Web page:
Tuesday, May 10, 2011

Laodicea - Canon 5

Courtesy of Stephen Pohl

Ordinations are not to be held in the presence of hearers.

This canon is peculiar without historical background.  Men were chosen generally from within a church, but also from elsewhere if necessary, as one recognized for his spiritual maturity and walk.  Upon examination by other overseers, he would be ordained for his position.  Because he is chosen by both groups—not by virtue of simple majority vote, but by overwhelming evidence—the ordination is also commonly called an election.  Problems had arisen in the early church from external secular influences, prompting this synod to prohibit those not in complete fellowship from participating in the election.1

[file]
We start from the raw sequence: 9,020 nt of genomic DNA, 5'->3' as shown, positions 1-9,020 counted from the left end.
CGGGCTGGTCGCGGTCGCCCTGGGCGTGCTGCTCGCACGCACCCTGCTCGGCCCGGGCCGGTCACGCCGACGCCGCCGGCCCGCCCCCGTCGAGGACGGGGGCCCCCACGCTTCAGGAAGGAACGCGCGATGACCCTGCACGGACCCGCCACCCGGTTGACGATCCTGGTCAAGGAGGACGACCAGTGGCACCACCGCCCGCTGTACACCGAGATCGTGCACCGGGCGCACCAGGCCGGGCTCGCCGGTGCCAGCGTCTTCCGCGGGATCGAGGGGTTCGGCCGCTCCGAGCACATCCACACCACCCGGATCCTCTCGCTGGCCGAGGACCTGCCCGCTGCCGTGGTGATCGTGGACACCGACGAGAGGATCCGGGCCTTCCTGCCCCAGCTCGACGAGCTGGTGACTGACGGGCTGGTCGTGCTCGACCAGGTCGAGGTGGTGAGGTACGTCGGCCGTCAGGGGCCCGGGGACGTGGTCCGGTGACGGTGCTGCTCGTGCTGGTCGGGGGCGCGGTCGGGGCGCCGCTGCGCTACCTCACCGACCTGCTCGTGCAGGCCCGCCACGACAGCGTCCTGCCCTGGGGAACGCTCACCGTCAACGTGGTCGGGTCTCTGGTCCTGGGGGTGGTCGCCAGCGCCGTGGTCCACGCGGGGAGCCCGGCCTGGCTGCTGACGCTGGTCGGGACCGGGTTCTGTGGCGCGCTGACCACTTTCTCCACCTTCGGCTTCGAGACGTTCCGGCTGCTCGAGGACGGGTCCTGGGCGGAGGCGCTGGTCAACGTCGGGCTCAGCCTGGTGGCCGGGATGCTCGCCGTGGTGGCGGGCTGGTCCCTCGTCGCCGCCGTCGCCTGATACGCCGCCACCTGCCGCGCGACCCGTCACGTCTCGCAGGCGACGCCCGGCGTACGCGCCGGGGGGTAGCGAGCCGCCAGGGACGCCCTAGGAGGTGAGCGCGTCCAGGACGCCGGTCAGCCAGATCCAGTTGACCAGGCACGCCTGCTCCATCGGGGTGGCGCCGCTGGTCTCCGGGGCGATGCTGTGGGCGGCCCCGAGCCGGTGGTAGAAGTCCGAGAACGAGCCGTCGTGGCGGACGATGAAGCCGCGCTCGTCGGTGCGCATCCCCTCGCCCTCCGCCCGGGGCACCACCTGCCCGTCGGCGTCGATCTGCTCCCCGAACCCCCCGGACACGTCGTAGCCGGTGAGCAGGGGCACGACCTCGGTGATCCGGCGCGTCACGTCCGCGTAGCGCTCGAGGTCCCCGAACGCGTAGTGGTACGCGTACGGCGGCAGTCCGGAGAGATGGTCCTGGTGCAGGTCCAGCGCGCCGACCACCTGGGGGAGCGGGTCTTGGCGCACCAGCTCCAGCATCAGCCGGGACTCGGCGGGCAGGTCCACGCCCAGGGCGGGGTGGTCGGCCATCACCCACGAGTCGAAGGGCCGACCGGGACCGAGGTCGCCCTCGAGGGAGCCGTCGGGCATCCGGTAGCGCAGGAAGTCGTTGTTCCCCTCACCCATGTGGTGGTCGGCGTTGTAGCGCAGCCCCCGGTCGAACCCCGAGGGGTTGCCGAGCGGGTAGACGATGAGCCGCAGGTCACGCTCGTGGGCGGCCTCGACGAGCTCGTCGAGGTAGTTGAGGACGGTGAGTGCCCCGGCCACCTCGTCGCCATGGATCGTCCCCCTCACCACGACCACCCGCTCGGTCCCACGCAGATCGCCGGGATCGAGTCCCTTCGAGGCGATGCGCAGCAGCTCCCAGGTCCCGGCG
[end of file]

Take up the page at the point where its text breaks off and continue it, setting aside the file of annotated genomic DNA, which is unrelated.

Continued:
In addition, part of the examination by a council of overseers would delve into matters about the elect person which may not be public but needs to be laid bare for conscience sake.  Should a "hearer" or other outsider discover the matter, there is a possibility for damage through gossip or animus.

1 John McClintock and James Strong, Cyclopædia of Biblical, Theological, and Ecclesiastical Literature, Volume 8 (New York: Harper & Brothers, 1879), 507.

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